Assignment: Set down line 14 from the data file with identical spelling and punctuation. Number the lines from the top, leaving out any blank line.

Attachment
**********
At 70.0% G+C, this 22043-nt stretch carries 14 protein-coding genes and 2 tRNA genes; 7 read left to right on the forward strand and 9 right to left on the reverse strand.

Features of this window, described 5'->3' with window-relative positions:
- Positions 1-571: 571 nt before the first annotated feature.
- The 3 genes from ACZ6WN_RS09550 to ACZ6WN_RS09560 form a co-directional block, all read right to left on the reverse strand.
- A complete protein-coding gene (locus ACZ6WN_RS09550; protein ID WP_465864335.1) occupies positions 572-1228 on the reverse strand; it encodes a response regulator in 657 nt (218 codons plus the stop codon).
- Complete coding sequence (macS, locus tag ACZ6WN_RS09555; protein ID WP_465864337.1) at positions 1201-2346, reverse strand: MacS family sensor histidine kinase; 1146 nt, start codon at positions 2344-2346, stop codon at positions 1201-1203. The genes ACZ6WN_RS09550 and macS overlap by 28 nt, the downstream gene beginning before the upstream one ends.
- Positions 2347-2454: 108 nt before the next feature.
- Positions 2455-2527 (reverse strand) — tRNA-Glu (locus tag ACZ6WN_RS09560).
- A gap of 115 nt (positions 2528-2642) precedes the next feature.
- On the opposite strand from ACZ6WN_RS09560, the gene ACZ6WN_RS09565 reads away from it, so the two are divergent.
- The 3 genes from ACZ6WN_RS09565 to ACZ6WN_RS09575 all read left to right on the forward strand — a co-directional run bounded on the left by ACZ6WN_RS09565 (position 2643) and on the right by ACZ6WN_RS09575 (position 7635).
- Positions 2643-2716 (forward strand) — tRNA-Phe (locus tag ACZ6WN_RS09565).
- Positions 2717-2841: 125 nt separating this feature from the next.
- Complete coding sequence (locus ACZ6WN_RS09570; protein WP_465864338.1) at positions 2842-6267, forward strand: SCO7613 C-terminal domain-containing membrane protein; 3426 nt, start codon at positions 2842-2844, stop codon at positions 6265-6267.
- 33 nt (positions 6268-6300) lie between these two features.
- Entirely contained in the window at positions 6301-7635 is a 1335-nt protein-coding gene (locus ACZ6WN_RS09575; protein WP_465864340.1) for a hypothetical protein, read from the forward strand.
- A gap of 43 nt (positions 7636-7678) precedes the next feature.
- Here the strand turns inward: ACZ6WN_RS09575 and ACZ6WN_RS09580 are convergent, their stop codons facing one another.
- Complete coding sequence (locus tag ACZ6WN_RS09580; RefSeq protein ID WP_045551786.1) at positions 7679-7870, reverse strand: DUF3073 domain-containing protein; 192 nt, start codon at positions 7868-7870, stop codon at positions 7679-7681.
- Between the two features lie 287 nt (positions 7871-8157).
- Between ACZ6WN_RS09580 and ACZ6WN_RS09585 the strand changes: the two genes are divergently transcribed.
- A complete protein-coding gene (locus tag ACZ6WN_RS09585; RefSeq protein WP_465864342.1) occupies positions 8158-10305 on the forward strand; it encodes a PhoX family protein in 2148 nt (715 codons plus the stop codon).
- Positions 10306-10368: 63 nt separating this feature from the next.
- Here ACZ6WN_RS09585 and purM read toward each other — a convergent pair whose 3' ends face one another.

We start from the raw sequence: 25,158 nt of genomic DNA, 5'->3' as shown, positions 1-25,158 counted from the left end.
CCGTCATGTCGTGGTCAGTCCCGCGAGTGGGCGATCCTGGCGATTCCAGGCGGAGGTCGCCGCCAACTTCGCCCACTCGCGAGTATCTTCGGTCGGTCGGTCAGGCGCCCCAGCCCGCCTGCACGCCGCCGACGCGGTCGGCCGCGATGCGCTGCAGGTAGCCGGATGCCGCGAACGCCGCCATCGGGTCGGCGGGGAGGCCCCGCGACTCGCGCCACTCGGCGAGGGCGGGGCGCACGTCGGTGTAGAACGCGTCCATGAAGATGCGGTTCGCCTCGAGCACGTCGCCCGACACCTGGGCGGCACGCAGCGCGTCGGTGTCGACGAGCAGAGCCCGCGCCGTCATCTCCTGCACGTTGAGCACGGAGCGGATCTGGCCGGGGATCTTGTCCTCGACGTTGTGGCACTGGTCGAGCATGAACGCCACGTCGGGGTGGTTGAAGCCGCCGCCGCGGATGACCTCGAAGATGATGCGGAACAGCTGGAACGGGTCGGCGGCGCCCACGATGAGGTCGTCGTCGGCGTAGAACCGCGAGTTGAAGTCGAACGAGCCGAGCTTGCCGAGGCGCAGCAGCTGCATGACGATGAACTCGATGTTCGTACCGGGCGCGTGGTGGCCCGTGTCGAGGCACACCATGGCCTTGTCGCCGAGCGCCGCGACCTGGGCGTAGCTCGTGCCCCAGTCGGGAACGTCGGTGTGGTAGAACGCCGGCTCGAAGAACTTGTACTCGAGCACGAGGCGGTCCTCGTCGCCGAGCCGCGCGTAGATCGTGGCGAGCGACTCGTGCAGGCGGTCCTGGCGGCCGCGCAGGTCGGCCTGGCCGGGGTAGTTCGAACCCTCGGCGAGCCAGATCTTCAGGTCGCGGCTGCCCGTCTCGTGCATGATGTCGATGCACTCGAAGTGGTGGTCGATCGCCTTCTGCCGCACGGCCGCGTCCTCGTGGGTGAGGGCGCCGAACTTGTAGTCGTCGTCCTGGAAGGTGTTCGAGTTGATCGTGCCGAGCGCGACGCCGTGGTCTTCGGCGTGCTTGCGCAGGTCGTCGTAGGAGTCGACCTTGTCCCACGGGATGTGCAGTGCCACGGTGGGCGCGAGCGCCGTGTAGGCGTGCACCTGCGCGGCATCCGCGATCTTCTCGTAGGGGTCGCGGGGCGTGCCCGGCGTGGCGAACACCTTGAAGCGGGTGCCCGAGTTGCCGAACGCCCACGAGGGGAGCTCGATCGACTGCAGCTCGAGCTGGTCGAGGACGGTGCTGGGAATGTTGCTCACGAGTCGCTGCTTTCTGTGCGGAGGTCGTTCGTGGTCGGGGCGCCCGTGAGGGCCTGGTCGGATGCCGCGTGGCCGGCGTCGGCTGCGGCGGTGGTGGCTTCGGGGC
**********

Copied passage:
- Complete coding sequence (locus ACZ6WN_RS09570; protein WP_465864338.1) at positions 2842-6267, forward strand: SCO7613 C-terminal domain-containing membrane protein; 3426 nt, start codon at positions 2842-2844, stop codon at positions 6265-6267.